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UK Travel related operators could see changes to their VAT accounting…
The Tour Operators Margin Scheme (TOMS) is a VAT simplification measure introduced by the European Union (EU) to help companies involved in the travel and touring sectors. A company that buys in and resupplies travel and travel related services can use TOMS to prevent the need to pay VAT separately in each different EU member state in which a tour or holiday takes place.
The scheme has regularly been reviewed and subjected to scrutiny over the years and there is a good chance it may be back in the spotlight in the event of a no-deal Brexit.
Opportunities for UK Suppliers
The UK Government has announced that from 1 January 2021, UK companies will be allowed to continue to apply TOMS to the margin of UK holidays. The margin made on the element of the trip that takes place outside the UK (e.g. Italy, Spain etc.) would be free of VAT under UK rules. Currently, EU VAT rules say that non-EU tour operators cannot register for TOMS so on the face of it, that might give UK suppliers an advantage. A UK supplier might not have to charge a customer VAT on any part of a European tour that takes place outside the UK, whereas an EU based supplier would probably have to charge VAT at different rates on every stage of the trip. How concerned the EU would be about that is hard to say but it seems likely that changes will be announced eventually.
How a UK supplier could benefit from the impact of Brexit on the TOMS is summarised in the example below:
UK TOMS Supplier
making German Supply
French TOMS Supplier
Bought in service
(£100 + £19 of unrecoverable German VAT)
Sale to consumer
(No VAT disclosed on invoice)
Gross Profit Margin
Imputed UK VAT at 20% Standard Rate
Imputed French VAT at 20% Standard Rate
No UK VAT charged on supply
To register, or not to register: that is the question
As mentioned above, non-EU tour operators do not have to register for VAT in the EU, but previously that would not have included UK operators. We know that the EU has said before that it sees the proximity of the UK as a unique risk; if TOMS is restructured, it seems likely that removing the UK advantage will be top of the EU's priorities. There is a real possibility that UK suppliers will need to register for VAT in each EU state in which a tour or trip is “consumed”.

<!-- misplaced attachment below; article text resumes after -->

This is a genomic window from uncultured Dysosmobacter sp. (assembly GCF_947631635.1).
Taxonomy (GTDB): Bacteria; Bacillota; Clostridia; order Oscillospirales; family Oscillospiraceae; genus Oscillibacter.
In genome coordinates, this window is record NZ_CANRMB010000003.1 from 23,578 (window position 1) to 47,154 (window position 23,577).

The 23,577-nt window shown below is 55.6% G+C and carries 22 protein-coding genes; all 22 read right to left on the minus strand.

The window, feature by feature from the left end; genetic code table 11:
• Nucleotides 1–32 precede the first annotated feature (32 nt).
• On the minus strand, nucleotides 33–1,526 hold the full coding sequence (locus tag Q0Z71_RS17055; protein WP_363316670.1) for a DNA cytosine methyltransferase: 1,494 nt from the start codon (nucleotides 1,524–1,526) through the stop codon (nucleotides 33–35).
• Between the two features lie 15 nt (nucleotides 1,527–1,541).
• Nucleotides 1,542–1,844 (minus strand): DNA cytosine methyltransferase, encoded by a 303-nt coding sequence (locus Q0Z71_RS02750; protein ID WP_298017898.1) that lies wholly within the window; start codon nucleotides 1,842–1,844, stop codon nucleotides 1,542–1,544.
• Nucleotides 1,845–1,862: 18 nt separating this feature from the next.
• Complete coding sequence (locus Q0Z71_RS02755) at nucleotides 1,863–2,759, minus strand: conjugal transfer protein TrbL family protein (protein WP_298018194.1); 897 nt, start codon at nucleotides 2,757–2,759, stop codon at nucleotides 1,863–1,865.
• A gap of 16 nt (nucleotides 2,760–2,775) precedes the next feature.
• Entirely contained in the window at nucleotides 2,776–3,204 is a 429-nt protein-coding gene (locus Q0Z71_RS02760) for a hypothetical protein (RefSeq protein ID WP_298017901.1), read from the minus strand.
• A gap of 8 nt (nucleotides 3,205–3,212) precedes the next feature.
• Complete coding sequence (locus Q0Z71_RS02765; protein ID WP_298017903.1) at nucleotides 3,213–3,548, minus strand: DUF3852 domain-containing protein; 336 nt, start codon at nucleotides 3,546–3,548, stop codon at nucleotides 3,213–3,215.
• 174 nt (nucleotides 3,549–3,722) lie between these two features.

Using the same example as earlier, you can see how having to register in the EU reduces net profit for the UK supplier:
providing German Supply
(£100 + £19 of recoverable German VAT)
(£125 + £24 of payable German VAT)*
Output VAT paid to German Tax Authorities
Input VAT reclaimed from German Tax Authorities
Net VAT Payable Position
For any taxpayers using TOMS, it is important to apply the new rules correctly but be prepared to react quickly to any changes from the EU. Businesses should review the EU states in which they make TOMS supplies and research the local VAT registration and filing rules. After Brexit, it may be necessary to appoint a fiscal agent in the country to represent your company – some EU states insist on this for non-EU members – so preparation is crucial. There will be implications for cash flow, contracts and accounting entries, as well as tax filings.
For more information on TOMS or how Brexit might impact the tax affairs of your business, contact a representative below:
Tel: +44 (0)20 7430 5966
Tel: +44 (0)20 7430 5968